It is interesting that overeating is listed as the first obstacle, especially considering our current culture's all-encompassing obsession with food, health, fitness, etc. Let's try to look at it from a yogic perspective.
As we progress in our practice, we improve our awareness of the different energies in the body. One of these energies---a very strong one---is the downward energy stimulated by eating and digesting. Yogically speaking, this function of the body overpowers the other energies including the upward energy of the breath and (according to some) spirit.
You may notice that you feel heavy after you eat. Also you have to go to the bathroom. These forces make it difficult to have a useful meditation.
Avoid overexertion. This is an instruction that is often overlooked as yoga practices become more physical and greater exertion is encouraged. Overexertion applies to both physical and mental practices. Since the goal of yoga is generally balance and unity, we seek a middle path. Moderate exertion. When we put lots of effort into something, even if it is our yoga practice, we are actually getting farther from our goal which is balance.
TALKING TOO MUCH
In a practice that is as inwardly focused as this, any talking is a distraction. Talking is always outwardly focused, and it draws the mind away from its purpose of inward awareness. Of course, a certain amount of talking and interaction is necessary to function in the world. But this instruction reminds us to limit our talking, as it directs the mind in ways that are damaging to a yoga practice.
PERFORMING NEEDLESS AUSTERITIES
This instruction is related to the one about "overexertion." The practitioner should not get too caught up in the rituals, rules and doctrines of the practice. Regulations offer guidance and structure, but it is easy to become obsessed about their performance. Unless we are careful, before too long the entirety of our practice is simply the performance of ritual and austerity. Since the path of yoga is a journey toward balance, we must beware of any step toward extremism, even in the name of ritual or tradition.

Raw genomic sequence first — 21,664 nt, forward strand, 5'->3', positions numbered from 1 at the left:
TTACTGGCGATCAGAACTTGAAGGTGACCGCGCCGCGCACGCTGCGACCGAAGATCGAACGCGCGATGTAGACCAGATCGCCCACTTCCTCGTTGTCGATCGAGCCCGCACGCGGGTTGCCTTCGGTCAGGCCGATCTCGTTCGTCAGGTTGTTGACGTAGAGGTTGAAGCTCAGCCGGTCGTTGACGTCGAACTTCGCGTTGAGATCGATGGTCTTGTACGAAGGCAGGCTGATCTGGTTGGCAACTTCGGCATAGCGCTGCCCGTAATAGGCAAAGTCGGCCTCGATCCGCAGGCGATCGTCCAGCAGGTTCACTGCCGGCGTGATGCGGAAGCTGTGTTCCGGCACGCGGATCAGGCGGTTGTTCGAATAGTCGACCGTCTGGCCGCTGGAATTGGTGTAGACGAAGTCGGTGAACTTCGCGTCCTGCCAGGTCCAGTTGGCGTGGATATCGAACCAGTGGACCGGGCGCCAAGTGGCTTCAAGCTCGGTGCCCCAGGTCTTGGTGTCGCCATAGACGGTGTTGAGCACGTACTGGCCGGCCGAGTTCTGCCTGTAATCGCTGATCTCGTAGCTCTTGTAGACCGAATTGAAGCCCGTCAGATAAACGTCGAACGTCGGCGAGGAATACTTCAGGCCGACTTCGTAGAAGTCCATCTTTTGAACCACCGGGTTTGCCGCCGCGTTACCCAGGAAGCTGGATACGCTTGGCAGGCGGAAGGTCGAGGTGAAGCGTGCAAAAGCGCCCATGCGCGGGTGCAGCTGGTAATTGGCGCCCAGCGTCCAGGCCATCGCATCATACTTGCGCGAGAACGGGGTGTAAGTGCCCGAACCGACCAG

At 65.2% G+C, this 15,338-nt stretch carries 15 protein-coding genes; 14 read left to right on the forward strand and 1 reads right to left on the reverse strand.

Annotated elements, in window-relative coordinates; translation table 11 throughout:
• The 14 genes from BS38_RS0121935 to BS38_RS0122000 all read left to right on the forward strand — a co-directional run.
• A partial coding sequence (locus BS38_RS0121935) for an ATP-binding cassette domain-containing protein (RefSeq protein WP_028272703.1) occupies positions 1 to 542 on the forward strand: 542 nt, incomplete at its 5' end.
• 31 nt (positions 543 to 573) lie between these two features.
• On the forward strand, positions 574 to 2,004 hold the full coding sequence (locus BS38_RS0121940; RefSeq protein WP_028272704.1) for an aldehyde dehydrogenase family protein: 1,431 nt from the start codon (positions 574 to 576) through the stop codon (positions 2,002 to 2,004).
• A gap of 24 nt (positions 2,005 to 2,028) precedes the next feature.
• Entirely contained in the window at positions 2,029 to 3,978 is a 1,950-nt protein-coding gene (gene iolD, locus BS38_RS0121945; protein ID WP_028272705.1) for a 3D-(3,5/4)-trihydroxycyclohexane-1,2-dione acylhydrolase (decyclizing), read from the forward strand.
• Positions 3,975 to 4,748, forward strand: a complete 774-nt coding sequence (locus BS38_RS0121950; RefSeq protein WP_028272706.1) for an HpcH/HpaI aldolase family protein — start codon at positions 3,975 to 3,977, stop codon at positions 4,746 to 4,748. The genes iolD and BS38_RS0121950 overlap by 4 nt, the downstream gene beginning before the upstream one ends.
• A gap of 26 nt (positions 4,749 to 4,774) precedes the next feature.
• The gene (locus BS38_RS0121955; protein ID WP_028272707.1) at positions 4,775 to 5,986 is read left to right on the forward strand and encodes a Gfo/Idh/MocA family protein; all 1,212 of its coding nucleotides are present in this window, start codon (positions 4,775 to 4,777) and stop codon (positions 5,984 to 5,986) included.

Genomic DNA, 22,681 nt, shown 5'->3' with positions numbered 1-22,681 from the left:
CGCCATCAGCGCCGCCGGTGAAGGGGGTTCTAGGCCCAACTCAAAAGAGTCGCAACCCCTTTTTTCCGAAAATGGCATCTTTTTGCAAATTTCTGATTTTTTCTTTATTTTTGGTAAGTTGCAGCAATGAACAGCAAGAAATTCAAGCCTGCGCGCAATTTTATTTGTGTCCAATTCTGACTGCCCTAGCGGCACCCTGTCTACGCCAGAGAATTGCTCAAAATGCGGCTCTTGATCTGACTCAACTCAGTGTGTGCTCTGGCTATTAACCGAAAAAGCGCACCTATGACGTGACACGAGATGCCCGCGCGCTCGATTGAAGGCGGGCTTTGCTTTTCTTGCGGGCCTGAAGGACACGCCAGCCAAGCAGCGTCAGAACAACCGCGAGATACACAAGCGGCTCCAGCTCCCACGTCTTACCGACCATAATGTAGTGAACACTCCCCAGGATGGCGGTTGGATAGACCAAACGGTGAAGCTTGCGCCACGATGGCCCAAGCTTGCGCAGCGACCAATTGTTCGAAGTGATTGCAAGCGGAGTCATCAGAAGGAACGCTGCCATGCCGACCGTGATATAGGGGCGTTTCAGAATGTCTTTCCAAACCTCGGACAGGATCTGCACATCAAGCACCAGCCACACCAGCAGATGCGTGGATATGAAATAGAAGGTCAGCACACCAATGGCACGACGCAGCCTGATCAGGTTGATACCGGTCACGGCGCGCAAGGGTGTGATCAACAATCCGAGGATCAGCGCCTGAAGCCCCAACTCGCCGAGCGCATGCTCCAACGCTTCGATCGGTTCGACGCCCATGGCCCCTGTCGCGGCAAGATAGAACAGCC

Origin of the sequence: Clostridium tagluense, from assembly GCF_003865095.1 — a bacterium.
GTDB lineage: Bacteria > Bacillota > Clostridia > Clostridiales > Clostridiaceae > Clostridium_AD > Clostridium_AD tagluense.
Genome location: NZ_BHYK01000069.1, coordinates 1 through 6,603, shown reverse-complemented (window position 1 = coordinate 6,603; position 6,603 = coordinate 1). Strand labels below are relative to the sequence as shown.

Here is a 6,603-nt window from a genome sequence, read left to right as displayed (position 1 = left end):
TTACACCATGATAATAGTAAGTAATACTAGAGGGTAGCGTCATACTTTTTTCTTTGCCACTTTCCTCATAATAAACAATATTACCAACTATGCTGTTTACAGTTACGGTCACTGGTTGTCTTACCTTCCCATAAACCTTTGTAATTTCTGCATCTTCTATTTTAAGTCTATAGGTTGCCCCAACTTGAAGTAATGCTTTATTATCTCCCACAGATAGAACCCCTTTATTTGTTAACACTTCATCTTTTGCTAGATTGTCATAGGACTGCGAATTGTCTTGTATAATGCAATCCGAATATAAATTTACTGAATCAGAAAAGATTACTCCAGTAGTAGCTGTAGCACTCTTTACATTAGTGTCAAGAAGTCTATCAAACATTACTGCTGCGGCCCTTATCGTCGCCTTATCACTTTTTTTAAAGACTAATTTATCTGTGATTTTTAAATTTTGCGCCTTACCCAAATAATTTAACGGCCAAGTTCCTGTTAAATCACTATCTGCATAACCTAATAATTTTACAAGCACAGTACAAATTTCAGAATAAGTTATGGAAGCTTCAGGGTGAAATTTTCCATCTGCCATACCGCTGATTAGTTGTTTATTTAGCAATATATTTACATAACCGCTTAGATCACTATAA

On first glance, this instruction seems similar to the one about "talking too much." Another translation clarifies, "being in the company of common people."
"Gossiping with people who have low morals, base consciousness and sensuous desires cannot enlighten your soul, rather, their negative vibrations may influence you. Social situations and irrelevant discussions definitely distract the mind from [yoga practice]." (1)
On its face this explanation seems elitist, but it is absolutely true. We like to pretend that our company and conversations have little or no impact on who we are or what we think, but they have a profound impact on our thoughts and actions. When we pretend that these things don't matter, it is simply because we are placing something else---like politeness or another's opinion of us---in higher importance than the well-being of our own thoughts. It is also possible that we are not aware of the impact on our thoughts.
This is perhaps the most obvious of the obstacles. Restlessness comes in many forms: an active mind, easy distraction, a fidgety body, impatience, lack of persistence, etc. It is easy to see how these things prevent us from progressing in our practice. This is why so many of the beginning practices of yoga are designed to remove restlessness, build attention and focus.
1. Hatha Yoga Pradipika, p.52. Commentary by Swami Muktibodananda.
Scott & Ida are Yoga Acharyas (Masters of Yoga). They are the head teachers of Ghosh Yoga. This blog is about their experience with yoga practice, study and teaching.